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Joint training builds partnerships, enhances communication

At the training staging area on Fort George G. Meade, Md., Oct. 26, 2021, Assistant Special Agent-in-Charge Jennifer Dowler, center, instructs fellow agents and interns on how to properly photograph a crime scene when first approaching the scene. (Photo by Ronna Weyland, CID)

At the training staging area on Fort George G. Meade, Md., Oct. 26, 2021, Assistant Special Agent-in-Charge Jennifer Dowler, center, instructs fellow agents and interns on how to properly photograph a crime scene when first approaching the scene. (Photo by Ronna Weyland, CID)

FORT GEORGE G. MEADE, Md. --

Special agents from Washington Criminal Investigation Division Battalion participated in a joint training exercise with Air Force Office of Special Investigations and the Directorate of Emergency Services here Oct. 26.

The training exercise consisted of a staged double homicide scenario on the Army installation, which included both a stabbing and shooting. Fort Meade is home to several joint commands representing all the military services.

According to Forensic Science Officer Nicole Daniels, Washington CID Bn., Joint Base Myer-Henderson Hall, Va., the overall intent of the training was to provide OSI, CID, and DES with a training experience in responding to and processing a crime scene jointly.

Daniels said the joint training was effective in “building communication” between military criminal investigative organizations (MCIO) and aided in “knowing how and who to communicate with in a real world situation.”

She added it is important to build a partnership between MCIO’s prior to a real world event taking place in which a joint effort is needed of all the agencies on or near Fort Meade.

“Most of the Army CID agents here are new to this area of operation and this event helped them identify area specific challenges,” said Daniels. “Anytime senior agents get to work and train directly with their junior agents it’s a great opportunity to create a team building environment.”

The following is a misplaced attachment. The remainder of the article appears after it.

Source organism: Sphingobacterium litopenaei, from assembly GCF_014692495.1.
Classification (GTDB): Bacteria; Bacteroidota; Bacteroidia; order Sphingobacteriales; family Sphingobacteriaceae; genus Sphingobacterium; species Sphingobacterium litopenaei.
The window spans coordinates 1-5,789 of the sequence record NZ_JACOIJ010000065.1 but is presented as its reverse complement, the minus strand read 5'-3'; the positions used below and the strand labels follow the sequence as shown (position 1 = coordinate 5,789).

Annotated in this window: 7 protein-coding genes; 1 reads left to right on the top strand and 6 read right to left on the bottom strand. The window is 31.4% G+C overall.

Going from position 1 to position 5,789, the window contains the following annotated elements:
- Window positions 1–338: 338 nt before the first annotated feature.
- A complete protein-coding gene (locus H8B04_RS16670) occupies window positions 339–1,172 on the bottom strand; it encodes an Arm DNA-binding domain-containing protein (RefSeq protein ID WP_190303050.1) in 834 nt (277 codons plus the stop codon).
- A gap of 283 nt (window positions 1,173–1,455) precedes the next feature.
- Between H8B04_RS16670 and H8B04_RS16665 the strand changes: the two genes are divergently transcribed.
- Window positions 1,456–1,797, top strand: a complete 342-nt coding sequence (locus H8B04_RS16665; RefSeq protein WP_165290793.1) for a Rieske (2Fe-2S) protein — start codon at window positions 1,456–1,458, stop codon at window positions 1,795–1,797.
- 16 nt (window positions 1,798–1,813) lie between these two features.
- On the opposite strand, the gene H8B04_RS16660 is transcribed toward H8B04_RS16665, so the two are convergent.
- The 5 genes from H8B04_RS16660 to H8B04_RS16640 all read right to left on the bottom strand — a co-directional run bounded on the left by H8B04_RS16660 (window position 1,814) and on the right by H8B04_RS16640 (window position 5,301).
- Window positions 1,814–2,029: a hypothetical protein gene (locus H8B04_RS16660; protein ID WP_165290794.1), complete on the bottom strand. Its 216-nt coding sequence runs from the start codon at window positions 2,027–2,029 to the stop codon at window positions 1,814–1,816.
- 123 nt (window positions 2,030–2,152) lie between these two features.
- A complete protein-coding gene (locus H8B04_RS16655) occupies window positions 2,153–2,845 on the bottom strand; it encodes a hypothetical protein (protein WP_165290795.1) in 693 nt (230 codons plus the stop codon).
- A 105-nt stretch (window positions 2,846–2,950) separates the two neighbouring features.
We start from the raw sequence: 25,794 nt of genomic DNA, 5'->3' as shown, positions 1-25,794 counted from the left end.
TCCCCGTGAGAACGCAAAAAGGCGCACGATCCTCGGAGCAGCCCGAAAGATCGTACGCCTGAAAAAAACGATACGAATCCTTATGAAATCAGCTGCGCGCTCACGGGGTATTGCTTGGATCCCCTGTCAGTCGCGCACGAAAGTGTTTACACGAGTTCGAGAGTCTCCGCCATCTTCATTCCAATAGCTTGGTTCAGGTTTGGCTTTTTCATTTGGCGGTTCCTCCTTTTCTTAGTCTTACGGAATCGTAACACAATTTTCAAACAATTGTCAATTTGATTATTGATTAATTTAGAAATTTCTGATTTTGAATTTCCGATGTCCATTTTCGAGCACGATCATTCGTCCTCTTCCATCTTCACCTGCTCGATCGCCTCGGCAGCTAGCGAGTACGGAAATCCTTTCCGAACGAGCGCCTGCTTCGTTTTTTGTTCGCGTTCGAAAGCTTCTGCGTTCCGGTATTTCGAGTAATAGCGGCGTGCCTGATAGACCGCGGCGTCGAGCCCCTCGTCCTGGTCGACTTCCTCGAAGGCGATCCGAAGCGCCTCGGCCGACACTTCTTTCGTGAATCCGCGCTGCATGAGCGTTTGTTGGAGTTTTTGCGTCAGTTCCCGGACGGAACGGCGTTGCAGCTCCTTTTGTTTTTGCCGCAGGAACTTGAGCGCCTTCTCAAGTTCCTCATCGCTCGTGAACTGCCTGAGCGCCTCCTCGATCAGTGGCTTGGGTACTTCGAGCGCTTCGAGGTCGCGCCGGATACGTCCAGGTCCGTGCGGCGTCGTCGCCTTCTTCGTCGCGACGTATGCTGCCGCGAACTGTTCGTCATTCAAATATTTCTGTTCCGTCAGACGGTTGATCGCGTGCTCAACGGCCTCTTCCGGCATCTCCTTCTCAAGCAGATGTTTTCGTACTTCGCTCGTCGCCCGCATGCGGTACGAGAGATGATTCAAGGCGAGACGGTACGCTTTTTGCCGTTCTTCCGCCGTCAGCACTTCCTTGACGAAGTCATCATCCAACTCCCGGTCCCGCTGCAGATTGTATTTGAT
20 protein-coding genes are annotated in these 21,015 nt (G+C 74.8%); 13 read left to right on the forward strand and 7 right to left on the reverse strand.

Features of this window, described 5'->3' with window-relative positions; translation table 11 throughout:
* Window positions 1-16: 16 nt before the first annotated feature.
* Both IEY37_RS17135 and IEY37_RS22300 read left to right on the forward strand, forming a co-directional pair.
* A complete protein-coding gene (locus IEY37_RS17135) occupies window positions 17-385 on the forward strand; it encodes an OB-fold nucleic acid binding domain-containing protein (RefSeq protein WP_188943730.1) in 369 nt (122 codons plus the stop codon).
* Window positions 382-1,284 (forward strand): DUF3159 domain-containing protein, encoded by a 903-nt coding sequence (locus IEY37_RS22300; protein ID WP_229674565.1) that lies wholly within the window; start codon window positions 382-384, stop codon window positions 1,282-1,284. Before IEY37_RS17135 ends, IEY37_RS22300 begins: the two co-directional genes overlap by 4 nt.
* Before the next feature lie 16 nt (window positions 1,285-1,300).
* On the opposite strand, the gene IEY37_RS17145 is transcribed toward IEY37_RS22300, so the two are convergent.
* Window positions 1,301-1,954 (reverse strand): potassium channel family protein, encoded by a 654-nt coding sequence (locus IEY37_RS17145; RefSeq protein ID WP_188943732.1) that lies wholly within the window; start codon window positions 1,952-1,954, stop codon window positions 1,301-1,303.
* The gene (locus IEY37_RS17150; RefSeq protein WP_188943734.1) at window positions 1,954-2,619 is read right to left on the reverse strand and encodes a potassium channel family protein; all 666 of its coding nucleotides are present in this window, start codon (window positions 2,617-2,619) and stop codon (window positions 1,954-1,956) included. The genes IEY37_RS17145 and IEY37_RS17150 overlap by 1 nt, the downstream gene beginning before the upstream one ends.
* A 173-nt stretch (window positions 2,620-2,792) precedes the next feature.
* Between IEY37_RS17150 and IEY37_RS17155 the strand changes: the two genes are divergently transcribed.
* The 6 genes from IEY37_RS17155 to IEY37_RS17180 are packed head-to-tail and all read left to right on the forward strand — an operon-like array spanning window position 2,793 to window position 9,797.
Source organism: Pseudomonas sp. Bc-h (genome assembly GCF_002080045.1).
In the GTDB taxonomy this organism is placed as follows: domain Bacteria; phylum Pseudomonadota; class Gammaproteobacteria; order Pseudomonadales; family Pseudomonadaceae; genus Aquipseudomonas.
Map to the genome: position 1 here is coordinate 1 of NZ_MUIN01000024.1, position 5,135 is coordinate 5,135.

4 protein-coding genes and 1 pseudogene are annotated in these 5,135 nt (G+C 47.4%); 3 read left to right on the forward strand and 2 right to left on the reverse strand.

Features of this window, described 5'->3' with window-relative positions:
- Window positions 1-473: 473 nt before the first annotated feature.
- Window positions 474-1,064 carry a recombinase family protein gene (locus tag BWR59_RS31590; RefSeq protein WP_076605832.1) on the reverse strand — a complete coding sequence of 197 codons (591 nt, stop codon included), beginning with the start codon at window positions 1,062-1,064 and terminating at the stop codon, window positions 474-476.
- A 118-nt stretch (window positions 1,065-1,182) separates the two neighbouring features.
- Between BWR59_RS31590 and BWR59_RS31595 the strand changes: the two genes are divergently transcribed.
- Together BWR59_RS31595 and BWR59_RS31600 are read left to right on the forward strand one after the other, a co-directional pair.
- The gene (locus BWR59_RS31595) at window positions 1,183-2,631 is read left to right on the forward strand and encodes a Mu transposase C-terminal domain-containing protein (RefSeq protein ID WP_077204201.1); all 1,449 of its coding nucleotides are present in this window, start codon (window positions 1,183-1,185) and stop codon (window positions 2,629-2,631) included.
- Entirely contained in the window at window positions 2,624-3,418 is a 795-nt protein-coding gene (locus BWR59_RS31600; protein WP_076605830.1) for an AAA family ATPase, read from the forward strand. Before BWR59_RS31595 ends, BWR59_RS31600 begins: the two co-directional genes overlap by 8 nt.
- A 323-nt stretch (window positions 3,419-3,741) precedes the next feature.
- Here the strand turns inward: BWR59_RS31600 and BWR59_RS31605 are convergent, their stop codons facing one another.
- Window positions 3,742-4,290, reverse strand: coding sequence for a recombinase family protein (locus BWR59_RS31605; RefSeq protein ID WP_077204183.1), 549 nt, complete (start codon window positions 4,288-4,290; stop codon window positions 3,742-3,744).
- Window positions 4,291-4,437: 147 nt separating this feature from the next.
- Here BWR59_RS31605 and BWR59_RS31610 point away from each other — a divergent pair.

The scenario consisted of DES receiving a simulated call of a reported death scene being discovered in a vacant building on Fort Meade. This call initiated military police investigators (MPI) to respond to and secure the crime scene and make notifications to both AFOSI and Army CID.

For training purposes, the crime scene was divided into two parts, so each agency could practice their specific policies and procedures in crime scene processing. Both teams responded and processed the scene with the assistance and observation of the MPI’s from Fort Meade.

MPI Andrew Dresbach said it was a great opportunity for him to “relearn being a first responder,” when arriving prior to an emergency medical team. He said it was important to document the scene and ensure the safety and security of the area.

“This was a great opportunity to work with our counterparts and build relationships,” said Resident Agent-in-Charge Michael Stankovich, Fort Meade CID Office. “We want to be a resource that is here and local to support.”

The simulated training also gave Army CID interns Logan Bedell and Joshua Lax their first experience working a crime scene. Both are slated to attend CID Special Agent Course at the U.S. Army Military Police School in February.

“This was my first official crime scene training and it helped me get familiar with the steps needed to properly assess a crime scene,” said Lax. “I didn’t know what to expect or how to do some of the initial steps. It was good to go through the training with a subject matter expert to ask questions and oversee the process along the way.”

Learning how to use the equipment was what Bedell said he appreciated most about the training.

“It was good to get a feel for the type of equipment we use when processing the scene,” he said. “Getting hands-on experience with the camera today and practicing evidence collection was very helpful.”

The AFOSI Forensic Science Consultant and Army CID FSO agents were on site to observe and coach agents as needed throughout the crime scene processing to ensure the individual agency training goals were met.

“Overall, the training helped all agencies involved work on team and relationship building, identifying areas of improvement, and under-utilized skills,” said Daniels.